The Ne Bis In Idem Principle in Tax Law: European and Italian Frameworks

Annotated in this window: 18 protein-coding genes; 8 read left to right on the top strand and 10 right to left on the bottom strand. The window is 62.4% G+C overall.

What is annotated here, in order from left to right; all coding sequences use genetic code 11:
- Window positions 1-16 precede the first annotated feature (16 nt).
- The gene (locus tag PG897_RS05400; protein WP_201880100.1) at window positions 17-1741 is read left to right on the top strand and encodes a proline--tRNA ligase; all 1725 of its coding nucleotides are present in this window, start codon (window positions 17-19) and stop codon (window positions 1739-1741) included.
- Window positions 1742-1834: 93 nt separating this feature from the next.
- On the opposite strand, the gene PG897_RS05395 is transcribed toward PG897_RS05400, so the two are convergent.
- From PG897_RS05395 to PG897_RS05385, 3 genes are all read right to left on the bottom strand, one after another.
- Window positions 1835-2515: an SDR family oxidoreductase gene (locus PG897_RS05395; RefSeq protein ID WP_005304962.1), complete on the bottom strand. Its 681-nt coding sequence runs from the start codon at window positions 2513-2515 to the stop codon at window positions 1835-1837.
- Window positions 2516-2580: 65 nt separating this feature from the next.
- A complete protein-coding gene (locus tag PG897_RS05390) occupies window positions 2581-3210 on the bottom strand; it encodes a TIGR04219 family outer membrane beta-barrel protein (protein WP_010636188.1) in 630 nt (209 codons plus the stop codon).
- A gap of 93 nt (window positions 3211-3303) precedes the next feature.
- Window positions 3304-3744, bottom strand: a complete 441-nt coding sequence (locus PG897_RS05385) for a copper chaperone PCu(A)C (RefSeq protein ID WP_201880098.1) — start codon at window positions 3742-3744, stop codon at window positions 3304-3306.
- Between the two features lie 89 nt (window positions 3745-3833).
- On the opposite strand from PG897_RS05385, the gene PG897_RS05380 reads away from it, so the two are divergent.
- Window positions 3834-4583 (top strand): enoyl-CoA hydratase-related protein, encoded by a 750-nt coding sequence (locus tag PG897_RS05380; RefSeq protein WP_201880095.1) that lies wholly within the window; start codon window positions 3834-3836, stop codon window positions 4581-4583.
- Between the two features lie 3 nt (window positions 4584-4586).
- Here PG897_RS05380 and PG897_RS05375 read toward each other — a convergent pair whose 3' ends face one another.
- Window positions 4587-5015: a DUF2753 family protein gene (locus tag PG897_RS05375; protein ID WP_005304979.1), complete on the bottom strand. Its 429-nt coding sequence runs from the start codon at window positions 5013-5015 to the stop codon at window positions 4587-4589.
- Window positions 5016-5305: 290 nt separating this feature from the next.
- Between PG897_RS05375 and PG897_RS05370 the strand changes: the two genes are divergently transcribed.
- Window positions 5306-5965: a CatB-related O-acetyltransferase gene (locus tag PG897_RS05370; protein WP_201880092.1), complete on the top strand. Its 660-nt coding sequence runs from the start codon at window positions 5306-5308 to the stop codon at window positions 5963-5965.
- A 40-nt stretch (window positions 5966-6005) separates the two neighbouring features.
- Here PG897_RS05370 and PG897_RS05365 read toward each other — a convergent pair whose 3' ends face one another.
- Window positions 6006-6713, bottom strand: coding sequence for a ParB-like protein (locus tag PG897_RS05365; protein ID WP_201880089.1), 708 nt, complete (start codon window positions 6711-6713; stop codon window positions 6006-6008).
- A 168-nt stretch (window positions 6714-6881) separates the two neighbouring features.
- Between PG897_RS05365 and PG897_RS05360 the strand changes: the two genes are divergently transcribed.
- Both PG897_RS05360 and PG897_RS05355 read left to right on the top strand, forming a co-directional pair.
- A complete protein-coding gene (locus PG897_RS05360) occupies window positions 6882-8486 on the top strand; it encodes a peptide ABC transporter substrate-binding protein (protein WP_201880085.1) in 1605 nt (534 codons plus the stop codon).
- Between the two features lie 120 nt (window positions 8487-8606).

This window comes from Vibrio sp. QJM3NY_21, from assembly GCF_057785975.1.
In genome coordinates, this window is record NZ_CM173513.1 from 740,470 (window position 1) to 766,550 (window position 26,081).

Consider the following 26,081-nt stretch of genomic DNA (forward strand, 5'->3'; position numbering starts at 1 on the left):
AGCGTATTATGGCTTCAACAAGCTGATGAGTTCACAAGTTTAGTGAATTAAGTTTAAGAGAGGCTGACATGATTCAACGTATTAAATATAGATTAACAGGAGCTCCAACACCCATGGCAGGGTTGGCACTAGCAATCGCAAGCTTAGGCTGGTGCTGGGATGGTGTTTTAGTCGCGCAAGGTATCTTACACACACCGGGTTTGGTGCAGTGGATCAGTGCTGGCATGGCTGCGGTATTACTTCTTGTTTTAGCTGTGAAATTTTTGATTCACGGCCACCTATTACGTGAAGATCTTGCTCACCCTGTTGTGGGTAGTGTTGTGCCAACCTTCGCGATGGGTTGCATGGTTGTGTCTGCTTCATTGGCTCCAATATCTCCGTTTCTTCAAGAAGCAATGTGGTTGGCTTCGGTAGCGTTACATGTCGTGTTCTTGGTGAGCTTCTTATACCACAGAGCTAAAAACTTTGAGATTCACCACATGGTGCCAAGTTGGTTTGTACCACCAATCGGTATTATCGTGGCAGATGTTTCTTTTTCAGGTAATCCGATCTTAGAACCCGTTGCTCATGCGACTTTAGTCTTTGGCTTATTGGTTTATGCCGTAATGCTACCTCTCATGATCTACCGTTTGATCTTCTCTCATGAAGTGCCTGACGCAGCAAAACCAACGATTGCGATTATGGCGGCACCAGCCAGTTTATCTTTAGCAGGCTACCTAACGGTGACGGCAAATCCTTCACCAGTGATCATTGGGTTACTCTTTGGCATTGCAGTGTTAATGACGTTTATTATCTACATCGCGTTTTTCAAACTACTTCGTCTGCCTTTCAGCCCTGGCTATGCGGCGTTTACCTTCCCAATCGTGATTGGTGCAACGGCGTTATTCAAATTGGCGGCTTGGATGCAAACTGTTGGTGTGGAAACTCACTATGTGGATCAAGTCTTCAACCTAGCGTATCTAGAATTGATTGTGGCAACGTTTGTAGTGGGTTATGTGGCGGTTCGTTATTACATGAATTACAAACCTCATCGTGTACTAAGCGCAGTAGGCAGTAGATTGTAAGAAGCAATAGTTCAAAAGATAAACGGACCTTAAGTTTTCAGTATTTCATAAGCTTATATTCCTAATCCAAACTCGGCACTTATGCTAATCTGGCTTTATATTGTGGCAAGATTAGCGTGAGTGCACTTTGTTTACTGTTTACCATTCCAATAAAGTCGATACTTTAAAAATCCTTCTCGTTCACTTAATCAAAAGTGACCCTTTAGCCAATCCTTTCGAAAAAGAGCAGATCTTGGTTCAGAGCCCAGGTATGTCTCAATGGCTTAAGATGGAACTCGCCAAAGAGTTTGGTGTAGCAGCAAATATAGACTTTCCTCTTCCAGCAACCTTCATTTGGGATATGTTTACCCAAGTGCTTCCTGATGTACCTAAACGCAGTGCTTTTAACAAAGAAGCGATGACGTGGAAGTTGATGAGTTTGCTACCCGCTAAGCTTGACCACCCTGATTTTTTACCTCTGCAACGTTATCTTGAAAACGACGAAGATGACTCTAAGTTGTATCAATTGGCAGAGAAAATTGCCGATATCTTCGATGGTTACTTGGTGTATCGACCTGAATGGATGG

In the national and supranational legal area, the need to address the ne bis in idem principle is justified by the growing interest aroused by the most recent pronouncements of the European Courts. The principle prohibits anyone who has already been acquitted or convicted in a previous trial from being tried again. Moreover, it has become a fundamental right enshrined in the European Convention on Human Rights and the Charter of Fundamental Rights of the EU. The interest in the issue also derives from the need to understand whether the approach of the Italian legal system – or any other similar national order – can be considered compliant with European tax law and case law, based on the definitions of criminal and tax offences. Thus, talking about a European legal space means rethinking the idea of punitive power in a dimension that tends to be ‘solidarity-based’. The State can consider itself impervious to repressive demands from outside but is instead called to cooperate actively to safeguard its own guarantees. The traditional self-referential conception of criminal repression effectively summarised in the expression ‘punitive sovereignty’ gives way to an idea of jurisdiction that draws directly from the principle of mutual recognition. In this scenario, the profile of the protection of the individual from the risk of a duplication of the exercise of punitive power for the same fact in different states assumes the role of the first magnitude. Hence, there is a need to act on two levels at the same time: to seek solutions aimed at resolving possible conflicts of jurisdiction (prohibition of competing prosecutions for the same fact), and to attribute, within each Member State, preclusive effects to the previously judged foreigner (ne bis in idem).
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